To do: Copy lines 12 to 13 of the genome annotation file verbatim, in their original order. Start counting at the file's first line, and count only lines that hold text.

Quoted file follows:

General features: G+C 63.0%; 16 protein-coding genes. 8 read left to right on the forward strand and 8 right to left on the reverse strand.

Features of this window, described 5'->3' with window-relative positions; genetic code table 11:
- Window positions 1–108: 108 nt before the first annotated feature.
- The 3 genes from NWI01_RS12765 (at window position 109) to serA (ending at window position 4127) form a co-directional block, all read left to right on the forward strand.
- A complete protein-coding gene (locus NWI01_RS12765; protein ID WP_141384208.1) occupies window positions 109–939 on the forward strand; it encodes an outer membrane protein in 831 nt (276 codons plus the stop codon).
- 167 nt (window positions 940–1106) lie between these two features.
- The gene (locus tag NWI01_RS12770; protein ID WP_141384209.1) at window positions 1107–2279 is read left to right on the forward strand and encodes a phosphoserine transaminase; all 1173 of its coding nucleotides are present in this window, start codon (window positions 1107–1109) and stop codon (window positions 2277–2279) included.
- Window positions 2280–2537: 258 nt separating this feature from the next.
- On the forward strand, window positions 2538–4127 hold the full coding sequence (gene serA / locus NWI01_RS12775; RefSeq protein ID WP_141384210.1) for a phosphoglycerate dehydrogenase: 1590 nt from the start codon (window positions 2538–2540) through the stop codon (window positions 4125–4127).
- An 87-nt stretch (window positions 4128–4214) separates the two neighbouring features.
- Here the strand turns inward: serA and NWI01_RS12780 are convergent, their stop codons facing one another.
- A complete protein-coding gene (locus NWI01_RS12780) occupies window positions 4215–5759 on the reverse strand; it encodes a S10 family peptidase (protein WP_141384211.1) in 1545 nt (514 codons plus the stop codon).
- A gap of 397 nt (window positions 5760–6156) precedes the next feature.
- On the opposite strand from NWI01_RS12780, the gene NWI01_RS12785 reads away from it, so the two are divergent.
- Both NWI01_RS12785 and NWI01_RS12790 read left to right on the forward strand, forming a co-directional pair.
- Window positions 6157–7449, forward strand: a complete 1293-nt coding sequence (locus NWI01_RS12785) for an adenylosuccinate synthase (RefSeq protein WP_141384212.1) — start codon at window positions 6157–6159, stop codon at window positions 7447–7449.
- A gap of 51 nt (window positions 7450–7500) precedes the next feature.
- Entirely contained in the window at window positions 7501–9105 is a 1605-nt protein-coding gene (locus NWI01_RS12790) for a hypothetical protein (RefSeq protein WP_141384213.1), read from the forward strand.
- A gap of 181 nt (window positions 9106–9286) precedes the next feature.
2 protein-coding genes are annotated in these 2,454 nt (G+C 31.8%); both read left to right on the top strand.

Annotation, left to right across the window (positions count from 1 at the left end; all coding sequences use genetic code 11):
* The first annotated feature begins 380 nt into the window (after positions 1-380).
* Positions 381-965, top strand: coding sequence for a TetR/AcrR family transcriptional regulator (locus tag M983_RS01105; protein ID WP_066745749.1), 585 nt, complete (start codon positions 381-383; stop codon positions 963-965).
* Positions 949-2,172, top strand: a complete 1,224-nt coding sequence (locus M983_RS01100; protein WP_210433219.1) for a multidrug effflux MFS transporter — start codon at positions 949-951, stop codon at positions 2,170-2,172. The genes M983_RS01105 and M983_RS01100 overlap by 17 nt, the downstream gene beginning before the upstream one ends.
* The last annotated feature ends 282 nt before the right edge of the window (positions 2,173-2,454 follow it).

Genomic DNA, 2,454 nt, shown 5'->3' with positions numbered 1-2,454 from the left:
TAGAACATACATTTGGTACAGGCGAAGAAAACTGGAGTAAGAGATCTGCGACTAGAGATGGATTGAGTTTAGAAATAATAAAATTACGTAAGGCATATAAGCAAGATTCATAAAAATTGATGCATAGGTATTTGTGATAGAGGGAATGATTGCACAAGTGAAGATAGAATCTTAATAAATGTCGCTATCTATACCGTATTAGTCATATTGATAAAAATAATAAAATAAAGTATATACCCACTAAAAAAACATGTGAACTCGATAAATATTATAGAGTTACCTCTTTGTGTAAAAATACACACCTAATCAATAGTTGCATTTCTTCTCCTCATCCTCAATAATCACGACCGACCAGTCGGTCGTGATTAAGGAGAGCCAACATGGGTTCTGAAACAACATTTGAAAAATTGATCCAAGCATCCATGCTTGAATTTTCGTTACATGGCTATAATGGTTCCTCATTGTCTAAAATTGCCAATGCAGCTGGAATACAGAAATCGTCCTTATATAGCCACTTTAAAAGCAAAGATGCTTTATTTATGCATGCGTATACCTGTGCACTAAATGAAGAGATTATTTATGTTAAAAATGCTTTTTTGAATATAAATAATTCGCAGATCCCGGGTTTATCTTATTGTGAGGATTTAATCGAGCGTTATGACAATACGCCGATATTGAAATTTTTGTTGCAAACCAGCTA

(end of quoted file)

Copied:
- A complete protein-coding gene (locus NWI01_RS12780) occupies window positions 4215–5759 on the reverse strand; it encodes a S10 family peptidase (protein WP_141384211.1) in 1545 nt (514 codons plus the stop codon).
- A gap of 397 nt (window positions 5760–6156) precedes the next feature.